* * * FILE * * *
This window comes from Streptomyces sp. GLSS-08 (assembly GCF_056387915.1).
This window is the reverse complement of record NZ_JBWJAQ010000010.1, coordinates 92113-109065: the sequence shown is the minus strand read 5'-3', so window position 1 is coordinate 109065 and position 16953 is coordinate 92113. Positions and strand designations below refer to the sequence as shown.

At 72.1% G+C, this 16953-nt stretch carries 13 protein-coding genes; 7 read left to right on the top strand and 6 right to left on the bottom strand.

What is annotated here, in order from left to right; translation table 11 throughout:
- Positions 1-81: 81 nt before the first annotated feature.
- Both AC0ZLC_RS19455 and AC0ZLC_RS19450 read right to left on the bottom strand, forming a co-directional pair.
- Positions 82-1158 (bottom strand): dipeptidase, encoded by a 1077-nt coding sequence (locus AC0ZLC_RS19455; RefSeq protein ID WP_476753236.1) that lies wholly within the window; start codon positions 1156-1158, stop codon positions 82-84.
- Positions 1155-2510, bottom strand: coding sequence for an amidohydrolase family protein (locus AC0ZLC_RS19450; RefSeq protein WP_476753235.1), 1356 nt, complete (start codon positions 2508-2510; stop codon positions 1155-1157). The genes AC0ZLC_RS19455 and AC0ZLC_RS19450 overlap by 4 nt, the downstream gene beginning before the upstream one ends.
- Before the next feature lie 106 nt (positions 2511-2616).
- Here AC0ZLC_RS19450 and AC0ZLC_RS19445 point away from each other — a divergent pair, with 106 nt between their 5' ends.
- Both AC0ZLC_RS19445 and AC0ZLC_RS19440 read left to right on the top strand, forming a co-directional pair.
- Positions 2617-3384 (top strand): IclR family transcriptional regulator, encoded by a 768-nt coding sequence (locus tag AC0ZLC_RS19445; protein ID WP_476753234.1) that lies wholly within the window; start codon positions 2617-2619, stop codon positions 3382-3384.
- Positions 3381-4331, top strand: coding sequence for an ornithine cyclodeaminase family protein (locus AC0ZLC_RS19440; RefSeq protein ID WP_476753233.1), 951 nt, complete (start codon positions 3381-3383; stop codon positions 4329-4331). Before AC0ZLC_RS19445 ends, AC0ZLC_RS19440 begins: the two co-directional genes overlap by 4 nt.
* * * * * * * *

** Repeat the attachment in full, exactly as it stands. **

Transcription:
This window comes from Streptomyces sp. GLSS-08 (assembly GCF_056387915.1).
This window is the reverse complement of record NZ_JBWJAQ010000010.1, coordinates 92113-109065: the sequence shown is the minus strand read 5'-3', so window position 1 is coordinate 109065 and position 16953 is coordinate 92113. Positions and strand designations below refer to the sequence as shown.

At 72.1% G+C, this 16953-nt stretch carries 13 protein-coding genes; 7 read left to right on the top strand and 6 right to left on the bottom strand.

What is annotated here, in order from left to right; translation table 11 throughout:
- Positions 1-81: 81 nt before the first annotated feature.
- Both AC0ZLC_RS19455 and AC0ZLC_RS19450 read right to left on the bottom strand, forming a co-directional pair.
- Positions 82-1158 (bottom strand): dipeptidase, encoded by a 1077-nt coding sequence (locus AC0ZLC_RS19455; RefSeq protein ID WP_476753236.1) that lies wholly within the window; start codon positions 1156-1158, stop codon positions 82-84.
- Positions 1155-2510, bottom strand: coding sequence for an amidohydrolase family protein (locus AC0ZLC_RS19450; RefSeq protein WP_476753235.1), 1356 nt, complete (start codon positions 2508-2510; stop codon positions 1155-1157). The genes AC0ZLC_RS19455 and AC0ZLC_RS19450 overlap by 4 nt, the downstream gene beginning before the upstream one ends.
- Before the next feature lie 106 nt (positions 2511-2616).
- Here AC0ZLC_RS19450 and AC0ZLC_RS19445 point away from each other — a divergent pair, with 106 nt between their 5' ends.
- Both AC0ZLC_RS19445 and AC0ZLC_RS19440 read left to right on the top strand, forming a co-directional pair.
- Positions 2617-3384 (top strand): IclR family transcriptional regulator, encoded by a 768-nt coding sequence (locus tag AC0ZLC_RS19445; protein ID WP_476753234.1) that lies wholly within the window; start codon positions 2617-2619, stop codon positions 3382-3384.
- Positions 3381-4331, top strand: coding sequence for an ornithine cyclodeaminase family protein (locus AC0ZLC_RS19440; RefSeq protein ID WP_476753233.1), 951 nt, complete (start codon positions 3381-3383; stop codon positions 4329-4331). Before AC0ZLC_RS19445 ends, AC0ZLC_RS19440 begins: the two co-directional genes overlap by 4 nt.